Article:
Every year, thousands of followers of traditional religions across Nigeria converge at the Osogbo, Osun state capital to join in one of the most popular festivals in West Africa— the Osun Osogbo International Festival.

The five-day event of celebrations happens in August.

This Nigerian festival attracts tourists within and outside the country swarming the street of Osogbo to join the annual rites, with thousands escorting the maiden calabash bearer to the shrine to show gratitude to the Osun goddess.

Osun worship belongs to the Yoruba people, which are the predominant ethnic group in South Western Nigeria. They were believed to have originated from Ile-Ife. Their traditions are closely linked to nature.

There is a strong belief in the supreme being God of all creations, called Olorun or Olodumare, and over 200 other gods, called Orisas. Many of these gods are represented by natural creations in the environment.

Sango, for example, is the god of thunder. Yemoja, the goddess of the sea, and Oya— one of Sango’s wives— is the goddess of the storm.

This religious tradition is celebrated in many countries outside Africa such as Brazil, Uruguay, Colombia and Cuba.

Despite the influence of the Western culture and religion, the festival has maintained its originality, authenticity and acceptability among nations worldwide.

The celebration transcends various eras right from when it was only known to the Yoruba people of Nigeria down to present day when the cultural festival has now gained world acclaim and is even celebrated beyond the shores of Africa.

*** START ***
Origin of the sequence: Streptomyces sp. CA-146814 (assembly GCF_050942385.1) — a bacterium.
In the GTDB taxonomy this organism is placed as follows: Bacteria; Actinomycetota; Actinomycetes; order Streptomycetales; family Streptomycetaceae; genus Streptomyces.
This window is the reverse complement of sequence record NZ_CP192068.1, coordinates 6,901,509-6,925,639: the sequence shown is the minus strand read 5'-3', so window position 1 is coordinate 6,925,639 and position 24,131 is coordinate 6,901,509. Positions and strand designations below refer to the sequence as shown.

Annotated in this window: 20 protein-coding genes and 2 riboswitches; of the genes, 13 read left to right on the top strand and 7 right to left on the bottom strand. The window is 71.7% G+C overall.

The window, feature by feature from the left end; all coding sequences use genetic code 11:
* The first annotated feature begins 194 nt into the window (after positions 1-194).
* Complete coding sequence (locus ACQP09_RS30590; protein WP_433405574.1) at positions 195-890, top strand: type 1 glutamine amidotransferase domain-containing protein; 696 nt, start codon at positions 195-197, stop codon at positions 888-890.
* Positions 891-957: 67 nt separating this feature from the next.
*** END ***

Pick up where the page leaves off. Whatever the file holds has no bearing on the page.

During the days of celebrations, followers and tourists line behind the Arugba showing gratitude for the previous year’s blessings and praying for more blessings in the coming year. The group arrives at the Osun to a patiently waiting crowd that receives them amidst prayers in a very beautiful ceremony.

Osun Osogbo Festival is not only important because of its religious approach, but also for keeping Yoruba’s tradition alive and its potential to attract tourists from all over the world.

Photo Credit: Wikimedia Commons

“Osun Osogbo festival is a brand on its own. Therefore, the Osun State Government must upgrade the Groove to an international standard as it is done in Brazil and other Caribbean countries,” Aare Onakakanfo of Yorubaland, Iba Gani Adams, told Vanguard News Nigeria.

Cultural enthusiast and traditionalist, Araba Ifayemi Elebuibon also stresses the need for Yoruba nation to establish a means to defend itself and protect their cultural heritage.

“We need to be more alert and protect ourselves using traditional means. We need to deploy traditional means to protect our people. Yoruba across the country must rediscover itself. We must uphold the tradition and culture which God bestows on us,” he said.

Photo Credit: Wikimedia Commons

In his remarks to Vanguard Nigeria News, the Ataoja of Osogbo, Oba Jimoh Oyetunji Olanipekun, said Osogbo town was blessed with the Osun river goddess, declaring that the festival ranks among the best in the world and urged the Osun state government to reinvent the glory of the Osun Osogbo Festival by providing the support that is needed to make Osogbo the business hub of the state.

For him, Osun Osogbo festival remains an annual fiesta for tourism attraction, adding that the state is capable of sustaining culture, tradition and Yoruba heritage.